Skip to content
The Marriage Life During the Long-Distance Relationship | Marriage Life
By separation in this article, I don’t mean a marriage life where your Christian marriage is headed for divorce. This article takes that approach.
Nor do I mean when spouses decide to, “take a break.”
By separation, maybe it’s your career that has led to you two being in two different cities. Or two different states perhaps.
Or, you could have had a story like mine.
If you’ve read my book, then you will read some things mentioned in my bio at the beginning of the book. The part that tells you about the separation my wife and I had. If you haven’t read my book, you can get it here. Sorry for spoiling this part for ya! The rest of the book gets better than just this part though! I partially, kinda, absolutely, maybe promise.
Before I tell you about the four-year long-distance marriage my wife and I went through, I’d like to tell you a little about me. It’s vitally important to share that so that the gravity of the long-distance marriage can truly be felt.
My mother died of HIV when I was twelve years old. A few months later, my stepfather was murdered in Haiti. Several months after that, my last living blood relative, my granduncle, dies of Diabetes.
Why do I tell you that?
I tell you that to paint a picture for you. A picture that shows how a 13-year-old boy (I was 13 by the time my granduncle died) would go in one of two directions regarding relationships. Either that boy would have problems forming meaningful relationships, or he would become obsessed with creating relationships.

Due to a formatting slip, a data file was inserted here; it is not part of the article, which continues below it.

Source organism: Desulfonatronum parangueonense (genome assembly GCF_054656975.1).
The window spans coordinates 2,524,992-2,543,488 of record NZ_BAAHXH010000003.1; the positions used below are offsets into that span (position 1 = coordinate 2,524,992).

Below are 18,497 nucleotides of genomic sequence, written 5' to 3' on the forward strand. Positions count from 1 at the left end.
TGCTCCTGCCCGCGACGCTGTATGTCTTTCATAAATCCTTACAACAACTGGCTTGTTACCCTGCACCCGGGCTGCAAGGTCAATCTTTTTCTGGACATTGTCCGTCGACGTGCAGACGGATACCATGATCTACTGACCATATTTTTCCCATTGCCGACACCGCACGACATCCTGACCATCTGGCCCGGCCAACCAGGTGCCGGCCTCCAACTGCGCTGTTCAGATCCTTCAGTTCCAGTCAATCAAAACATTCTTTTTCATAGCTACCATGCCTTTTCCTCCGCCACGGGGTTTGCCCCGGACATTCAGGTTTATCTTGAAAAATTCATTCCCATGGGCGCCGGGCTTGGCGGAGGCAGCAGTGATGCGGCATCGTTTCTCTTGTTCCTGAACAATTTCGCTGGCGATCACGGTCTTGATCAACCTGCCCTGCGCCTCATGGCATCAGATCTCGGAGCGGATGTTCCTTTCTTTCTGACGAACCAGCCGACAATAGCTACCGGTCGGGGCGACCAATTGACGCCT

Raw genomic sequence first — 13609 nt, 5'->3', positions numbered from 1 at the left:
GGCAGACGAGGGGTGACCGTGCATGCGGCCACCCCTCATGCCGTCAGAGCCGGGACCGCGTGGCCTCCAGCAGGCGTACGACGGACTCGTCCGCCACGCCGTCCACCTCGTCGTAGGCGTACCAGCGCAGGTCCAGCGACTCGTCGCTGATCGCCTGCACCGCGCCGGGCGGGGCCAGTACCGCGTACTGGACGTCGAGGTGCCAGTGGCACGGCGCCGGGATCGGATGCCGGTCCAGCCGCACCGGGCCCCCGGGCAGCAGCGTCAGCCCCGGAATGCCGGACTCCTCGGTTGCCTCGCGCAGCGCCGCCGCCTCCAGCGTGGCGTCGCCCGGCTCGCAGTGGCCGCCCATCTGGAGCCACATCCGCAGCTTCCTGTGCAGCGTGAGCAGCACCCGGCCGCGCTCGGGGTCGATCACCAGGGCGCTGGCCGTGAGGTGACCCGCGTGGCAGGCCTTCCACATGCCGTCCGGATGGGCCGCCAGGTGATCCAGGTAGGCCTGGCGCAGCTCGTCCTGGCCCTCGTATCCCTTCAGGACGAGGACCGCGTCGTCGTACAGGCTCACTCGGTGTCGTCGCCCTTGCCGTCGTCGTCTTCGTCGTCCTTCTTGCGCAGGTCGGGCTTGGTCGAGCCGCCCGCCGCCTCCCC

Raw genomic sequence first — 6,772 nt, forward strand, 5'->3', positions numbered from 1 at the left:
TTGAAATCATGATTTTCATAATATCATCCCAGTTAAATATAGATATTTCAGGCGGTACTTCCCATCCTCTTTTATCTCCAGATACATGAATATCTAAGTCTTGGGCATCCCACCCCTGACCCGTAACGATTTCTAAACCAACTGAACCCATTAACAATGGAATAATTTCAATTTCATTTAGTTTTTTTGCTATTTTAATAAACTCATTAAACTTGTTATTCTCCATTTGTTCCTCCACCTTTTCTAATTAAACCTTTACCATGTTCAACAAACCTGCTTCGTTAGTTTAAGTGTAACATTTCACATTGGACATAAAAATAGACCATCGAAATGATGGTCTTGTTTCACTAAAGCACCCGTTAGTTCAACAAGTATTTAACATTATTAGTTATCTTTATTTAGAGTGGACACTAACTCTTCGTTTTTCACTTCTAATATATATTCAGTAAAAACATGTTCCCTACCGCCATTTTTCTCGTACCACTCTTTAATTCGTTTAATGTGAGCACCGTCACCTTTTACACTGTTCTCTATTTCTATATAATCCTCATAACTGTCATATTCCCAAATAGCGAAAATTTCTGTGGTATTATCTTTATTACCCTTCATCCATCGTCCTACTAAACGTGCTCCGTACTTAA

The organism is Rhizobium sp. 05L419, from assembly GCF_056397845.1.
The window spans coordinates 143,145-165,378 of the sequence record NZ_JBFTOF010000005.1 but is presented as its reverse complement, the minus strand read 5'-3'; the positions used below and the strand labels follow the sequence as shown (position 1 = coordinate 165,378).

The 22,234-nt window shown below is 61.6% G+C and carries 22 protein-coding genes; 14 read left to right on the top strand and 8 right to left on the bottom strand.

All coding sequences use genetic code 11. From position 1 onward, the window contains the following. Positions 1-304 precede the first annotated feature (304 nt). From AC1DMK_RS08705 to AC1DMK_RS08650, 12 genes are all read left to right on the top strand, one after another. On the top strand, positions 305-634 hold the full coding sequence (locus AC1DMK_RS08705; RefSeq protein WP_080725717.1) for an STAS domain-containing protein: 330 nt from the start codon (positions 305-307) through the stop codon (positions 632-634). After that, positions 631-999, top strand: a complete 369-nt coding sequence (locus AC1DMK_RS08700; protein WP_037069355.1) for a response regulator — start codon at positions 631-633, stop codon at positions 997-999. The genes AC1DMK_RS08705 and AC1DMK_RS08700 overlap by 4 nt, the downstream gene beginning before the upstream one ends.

I became OBSESSED! And that is an understatement!
I needed to understand how to form relationships, and how to keep them. I needed to have as many relationships as I could to fill the void I felt from having no blood relations.
I want you to deeply understand something. Even at the time of writing this (age 35), I have no blood relatives. In other words, if I were to die right now, God forbid, that would be the end of the Mathieu bloodline. At least as far as I know. I took that very seriously. And I continue to take that VERY seriously.
At age13 and on, relationships I formed would symbolize a family that I would never have.
I studied relationships for many reasons, but the main reason was so I could find a wife. Yup! Even at the age of 13, I wanted one woman to spend the rest of my life with. After all, I planned to have 6 babies, (don’t judge me) and I wasn’t about to have any of that baby momma drama by having babies from different women.
I go through a decade of my heart, my sincerity, my devotion, and my commitment amongst other things being abused by girls, then abused by women.
I go through the worse girlfriend experience ever! Then, I “emotionally crack.” I said to myself I was done with love; I’ll settle for trying to be a “playa.” That isn’t in my character, that isn’t what I deeply wanted. But, you know what? It tired me being the one that was played, time to be the one playing. Then, BOOM I meet my wife. And instantly go back to my lovey-dovey core of wanting one woman.